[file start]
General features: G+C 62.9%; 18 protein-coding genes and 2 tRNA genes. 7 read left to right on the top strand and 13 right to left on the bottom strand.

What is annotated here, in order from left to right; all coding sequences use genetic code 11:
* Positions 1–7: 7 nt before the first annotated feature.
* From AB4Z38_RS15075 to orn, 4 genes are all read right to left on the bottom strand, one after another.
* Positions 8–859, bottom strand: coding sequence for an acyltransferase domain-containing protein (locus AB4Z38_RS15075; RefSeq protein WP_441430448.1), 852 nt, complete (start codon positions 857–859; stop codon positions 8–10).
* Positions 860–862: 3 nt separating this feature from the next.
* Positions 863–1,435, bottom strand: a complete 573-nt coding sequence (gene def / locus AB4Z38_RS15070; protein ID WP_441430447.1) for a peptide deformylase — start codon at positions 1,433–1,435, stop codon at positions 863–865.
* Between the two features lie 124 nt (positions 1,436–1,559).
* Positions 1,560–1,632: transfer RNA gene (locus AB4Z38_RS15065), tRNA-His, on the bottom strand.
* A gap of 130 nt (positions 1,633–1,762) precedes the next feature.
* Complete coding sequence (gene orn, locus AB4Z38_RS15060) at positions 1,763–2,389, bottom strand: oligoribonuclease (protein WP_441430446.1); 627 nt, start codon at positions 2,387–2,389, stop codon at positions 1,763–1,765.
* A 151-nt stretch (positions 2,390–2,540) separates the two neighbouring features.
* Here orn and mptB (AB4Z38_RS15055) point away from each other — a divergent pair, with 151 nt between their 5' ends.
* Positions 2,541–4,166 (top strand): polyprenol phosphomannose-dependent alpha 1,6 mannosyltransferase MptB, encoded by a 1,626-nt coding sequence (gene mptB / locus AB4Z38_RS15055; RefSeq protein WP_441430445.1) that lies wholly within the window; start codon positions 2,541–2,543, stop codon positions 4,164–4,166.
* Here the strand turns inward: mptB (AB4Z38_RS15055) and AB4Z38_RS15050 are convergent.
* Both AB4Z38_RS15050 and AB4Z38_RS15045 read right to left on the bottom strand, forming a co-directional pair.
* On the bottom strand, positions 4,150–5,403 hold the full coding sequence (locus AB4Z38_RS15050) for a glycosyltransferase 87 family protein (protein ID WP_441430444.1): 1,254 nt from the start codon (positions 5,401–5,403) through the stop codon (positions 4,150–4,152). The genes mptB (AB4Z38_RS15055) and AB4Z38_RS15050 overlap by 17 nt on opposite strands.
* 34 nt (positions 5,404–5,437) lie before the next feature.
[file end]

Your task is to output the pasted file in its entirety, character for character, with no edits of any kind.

General features: G+C 62.9%; 18 protein-coding genes and 2 tRNA genes. 7 read left to right on the top strand and 13 right to left on the bottom strand.

What is annotated here, in order from left to right; all coding sequences use genetic code 11:
* Positions 1–7: 7 nt before the first annotated feature.
* From AB4Z38_RS15075 to orn, 4 genes are all read right to left on the bottom strand, one after another.
* Positions 8–859, bottom strand: coding sequence for an acyltransferase domain-containing protein (locus AB4Z38_RS15075; RefSeq protein WP_441430448.1), 852 nt, complete (start codon positions 857–859; stop codon positions 8–10).
* Positions 860–862: 3 nt separating this feature from the next.
* Positions 863–1,435, bottom strand: a complete 573-nt coding sequence (gene def / locus AB4Z38_RS15070; protein ID WP_441430447.1) for a peptide deformylase — start codon at positions 1,433–1,435, stop codon at positions 863–865.
* Between the two features lie 124 nt (positions 1,436–1,559).
* Positions 1,560–1,632: transfer RNA gene (locus AB4Z38_RS15065), tRNA-His, on the bottom strand.
* A gap of 130 nt (positions 1,633–1,762) precedes the next feature.
* Complete coding sequence (gene orn, locus AB4Z38_RS15060) at positions 1,763–2,389, bottom strand: oligoribonuclease (protein WP_441430446.1); 627 nt, start codon at positions 2,387–2,389, stop codon at positions 1,763–1,765.
* A 151-nt stretch (positions 2,390–2,540) separates the two neighbouring features.
* Here orn and mptB (AB4Z38_RS15055) point away from each other — a divergent pair, with 151 nt between their 5' ends.
* Positions 2,541–4,166 (top strand): polyprenol phosphomannose-dependent alpha 1,6 mannosyltransferase MptB, encoded by a 1,626-nt coding sequence (gene mptB / locus AB4Z38_RS15055; RefSeq protein WP_441430445.1) that lies wholly within the window; start codon positions 2,541–2,543, stop codon positions 4,164–4,166.
* Here the strand turns inward: mptB (AB4Z38_RS15055) and AB4Z38_RS15050 are convergent.
* Both AB4Z38_RS15050 and AB4Z38_RS15045 read right to left on the bottom strand, forming a co-directional pair.
* On the bottom strand, positions 4,150–5,403 hold the full coding sequence (locus AB4Z38_RS15050) for a glycosyltransferase 87 family protein (protein ID WP_441430444.1): 1,254 nt from the start codon (positions 5,401–5,403) through the stop codon (positions 4,150–4,152). The genes mptB (AB4Z38_RS15055) and AB4Z38_RS15050 overlap by 17 nt on opposite strands.
* 34 nt (positions 5,404–5,437) lie before the next feature.